Baggage of despair | Borneo Online Newsletter


SULAIMANIYAH, IRAQ (AFP) – Iraqi Kurd Haresh Talib has said he is struggling to get paid and his children’s schooling is being disrupted in his conflict-ridden country. He therefore wants to try to flee with his family to Europe.

“There is no future here,” said the 36-year-old from the autonomous region of Kurdistan in northern Iraq.

Talib, his hair slicked back and beard neatly trimmed, lives on the first floor of a pastel yellow house with his wife, two sons and a pet bird in a well-groomed neighborhood of Sulaimaniyah, Kurdistan’s second-largest city. .

Their living room television is playing the hit British cartoon Peppa Pig, much to the amusement of Talib’s eight-year-old son, Haudin.

Outside, his older brother Hajant is dribbling a soccer ball.

“I love Real Madrid. I’m a fan of Benzema,” the 12-year-old said in English, referring to French Real star Karim Benzema.

At first glance, this may seem like a picture of a satisfied middle-class family, but Talib said they will soon pack up their things and take the irregular migration route.

They and thousands of other Iraqi Kurds have already done so.

Iraqi Kurd Haresh Talib works at his desk at a printing press in Sulaymaniyah, in northeastern Iraq, in the autonomous region of Kurdistan. PHOTO: AFP

He refuses to reveal how he and his family will travel or by what route, but says he wants to reach Britain where he has friends.

“But if it doesn’t work, I’ll go to Germany.”

In November, at least 27 migrants, mostly Iraqi Kurds, drowned while trying to cross the English Channel from France to Britain in a rubber boat.

Despite the risks, Talib said he wanted to try again – not so much for himself as for his sons, whose schooling is frequently interrupted by teachers’ strikes over unpaid salaries.

“In these countries, there is work. You can guarantee that the children will get an education,” he said.

Talib works two jobs to help his family get by. He is a printer and a civil servant.

“The government asks us to work but it hasn’t paid us on time for years,” he complains.

While the rest of Iraq struggles to overcome decades of war, Kurdistan has carved out the image of a stable region suitable for foreign investors.

But its more than five million residents see a different reality.

Unemployment there exceeded 17% last year, against 14% nationally, according to the Baghdad planning ministry.

Two out of three households in Iraqi Kurdistan depend on a government salary or pension, but payments are chronically late due to tensions between the regional government in Arbil and authorities in Baghdad.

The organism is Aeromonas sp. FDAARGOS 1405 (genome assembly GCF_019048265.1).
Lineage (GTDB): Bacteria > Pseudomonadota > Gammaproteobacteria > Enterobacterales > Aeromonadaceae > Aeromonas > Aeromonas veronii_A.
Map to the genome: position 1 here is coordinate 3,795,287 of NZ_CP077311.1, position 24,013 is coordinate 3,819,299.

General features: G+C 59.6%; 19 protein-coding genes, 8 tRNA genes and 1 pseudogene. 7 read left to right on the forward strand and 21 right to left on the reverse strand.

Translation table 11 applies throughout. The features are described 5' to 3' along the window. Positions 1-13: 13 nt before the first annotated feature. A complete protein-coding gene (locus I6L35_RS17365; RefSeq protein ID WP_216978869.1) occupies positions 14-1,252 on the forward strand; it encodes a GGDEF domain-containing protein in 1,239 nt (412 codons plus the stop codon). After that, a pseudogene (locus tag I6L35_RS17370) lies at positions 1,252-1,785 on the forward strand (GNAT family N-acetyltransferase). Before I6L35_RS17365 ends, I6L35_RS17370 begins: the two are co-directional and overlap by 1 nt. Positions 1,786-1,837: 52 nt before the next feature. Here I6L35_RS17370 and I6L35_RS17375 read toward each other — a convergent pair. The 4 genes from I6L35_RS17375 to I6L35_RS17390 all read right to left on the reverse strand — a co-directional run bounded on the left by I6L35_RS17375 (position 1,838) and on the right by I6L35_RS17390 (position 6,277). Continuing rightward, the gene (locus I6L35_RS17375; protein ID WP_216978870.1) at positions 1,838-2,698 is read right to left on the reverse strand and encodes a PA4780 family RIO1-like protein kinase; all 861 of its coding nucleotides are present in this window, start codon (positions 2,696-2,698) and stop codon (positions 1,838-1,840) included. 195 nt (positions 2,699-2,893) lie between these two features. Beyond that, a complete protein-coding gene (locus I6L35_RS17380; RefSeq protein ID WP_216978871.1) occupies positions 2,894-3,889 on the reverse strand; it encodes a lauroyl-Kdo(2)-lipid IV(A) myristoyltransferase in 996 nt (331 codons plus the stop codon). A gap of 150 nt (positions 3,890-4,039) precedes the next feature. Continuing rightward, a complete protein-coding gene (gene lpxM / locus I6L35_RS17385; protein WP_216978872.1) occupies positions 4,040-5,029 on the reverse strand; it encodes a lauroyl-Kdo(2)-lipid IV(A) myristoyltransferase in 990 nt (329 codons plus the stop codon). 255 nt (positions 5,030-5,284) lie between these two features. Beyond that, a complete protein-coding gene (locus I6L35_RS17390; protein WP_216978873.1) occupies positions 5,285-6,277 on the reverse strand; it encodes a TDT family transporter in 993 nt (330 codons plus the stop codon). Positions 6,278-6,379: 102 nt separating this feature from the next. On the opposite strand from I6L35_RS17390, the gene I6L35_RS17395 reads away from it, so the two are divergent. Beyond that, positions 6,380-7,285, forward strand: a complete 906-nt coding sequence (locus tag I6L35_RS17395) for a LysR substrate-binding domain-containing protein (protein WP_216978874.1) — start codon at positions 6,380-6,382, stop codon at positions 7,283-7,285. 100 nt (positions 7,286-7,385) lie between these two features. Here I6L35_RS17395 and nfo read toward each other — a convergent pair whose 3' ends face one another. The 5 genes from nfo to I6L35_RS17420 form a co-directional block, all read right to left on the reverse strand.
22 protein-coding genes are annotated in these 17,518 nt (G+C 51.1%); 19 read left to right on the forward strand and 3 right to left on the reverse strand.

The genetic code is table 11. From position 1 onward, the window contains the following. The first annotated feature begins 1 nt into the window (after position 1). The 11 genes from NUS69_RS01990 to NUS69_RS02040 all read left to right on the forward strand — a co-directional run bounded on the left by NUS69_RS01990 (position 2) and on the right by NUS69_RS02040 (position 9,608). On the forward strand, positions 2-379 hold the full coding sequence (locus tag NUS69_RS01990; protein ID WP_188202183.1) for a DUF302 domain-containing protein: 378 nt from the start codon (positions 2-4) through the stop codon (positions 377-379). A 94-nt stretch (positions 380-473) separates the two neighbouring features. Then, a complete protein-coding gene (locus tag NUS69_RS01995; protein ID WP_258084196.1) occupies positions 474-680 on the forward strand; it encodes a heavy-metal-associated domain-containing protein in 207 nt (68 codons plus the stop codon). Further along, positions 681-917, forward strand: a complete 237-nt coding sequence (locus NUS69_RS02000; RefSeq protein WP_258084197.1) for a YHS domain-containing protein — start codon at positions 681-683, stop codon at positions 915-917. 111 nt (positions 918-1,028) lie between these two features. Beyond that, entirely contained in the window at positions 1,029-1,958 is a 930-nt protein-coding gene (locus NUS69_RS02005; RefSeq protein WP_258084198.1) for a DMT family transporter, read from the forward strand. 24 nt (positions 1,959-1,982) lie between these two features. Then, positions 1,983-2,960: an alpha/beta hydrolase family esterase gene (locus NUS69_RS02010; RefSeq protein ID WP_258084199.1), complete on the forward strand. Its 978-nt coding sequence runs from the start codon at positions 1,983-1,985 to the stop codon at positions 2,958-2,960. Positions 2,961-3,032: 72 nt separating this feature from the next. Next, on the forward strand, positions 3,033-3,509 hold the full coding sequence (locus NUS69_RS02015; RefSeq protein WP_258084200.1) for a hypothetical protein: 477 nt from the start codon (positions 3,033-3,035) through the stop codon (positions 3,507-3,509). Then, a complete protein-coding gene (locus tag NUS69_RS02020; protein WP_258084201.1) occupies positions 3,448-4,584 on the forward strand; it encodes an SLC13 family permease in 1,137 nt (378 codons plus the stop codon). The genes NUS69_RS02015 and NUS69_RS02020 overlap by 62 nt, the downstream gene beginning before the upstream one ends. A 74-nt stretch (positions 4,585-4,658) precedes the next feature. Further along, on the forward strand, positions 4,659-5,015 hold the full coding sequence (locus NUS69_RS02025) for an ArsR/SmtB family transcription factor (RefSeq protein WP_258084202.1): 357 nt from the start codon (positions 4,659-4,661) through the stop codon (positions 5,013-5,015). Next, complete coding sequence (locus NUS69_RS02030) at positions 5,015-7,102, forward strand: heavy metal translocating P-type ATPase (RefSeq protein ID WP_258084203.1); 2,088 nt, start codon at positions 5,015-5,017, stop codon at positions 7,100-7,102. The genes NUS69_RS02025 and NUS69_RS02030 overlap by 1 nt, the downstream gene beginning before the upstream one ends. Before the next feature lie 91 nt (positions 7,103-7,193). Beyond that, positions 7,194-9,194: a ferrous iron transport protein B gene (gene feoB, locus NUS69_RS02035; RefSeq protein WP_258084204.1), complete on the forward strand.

Arbil accuses the central government of not passing on its share of the federal budget to civil servants.

“We have seen in recent years an economic crisis, as well as perceptions of widespread corruption, growing inequality and political stagnation” in Iraqi Kurdistan, said a researcher from the Stockholm International Peace Research Institute, Shivan Fazil.

These have been “among the main drivers of the latest wave of migration” from the region, he said.

At the same time, there is “an increasingly repressive pattern of active restriction of freedom of expression”, through intimidation, arbitrary arrests and other means, according to a United Nations (UN) report l ‘last year.

The threat of conflict, too, is never far away.

In northern Iraq, the Turkish military is targeting what it says are bases of the Kurdistan Workers’ Party (PKK), which is listed as a terrorist group by Ankara and its Western allies.

The PKK has been waging an insurgency against the Turkish state since 1984.

Several civilians died in May in strikes carried out by both sides.

Then come the local political conflicts between rival clans, the Barzanis of Arbil and the Talabanis of Sulaimaniyah.

Their “struggle for power has nothing to do with the interests of the people”, Talib said, citing unspecified “threats” against him.

Last fall, thousands of Iraqi Kurds found themselves on the doorstep of the European Union, stuck in freezing conditions on the Belarusian border.

The West has accused Minsk of luring them there in revenge for sanctions against its regime.

Talib and his family were among the crowd after flying to Minsk.

Between October and December, Talib twice paid a smuggler to help smuggle him and his family into Poland.

In a failed effort, “a border guard dog jumped on my son, so I kicked the dog. Then the police beat me and we were arrested,” Talib said.

In a third attempt, they used fake Greek passports. This too led to their detention.

They were deported to Kurdistan in December, weighed down by the same baggage they had left behind – a desire to “get out of this jungle”.


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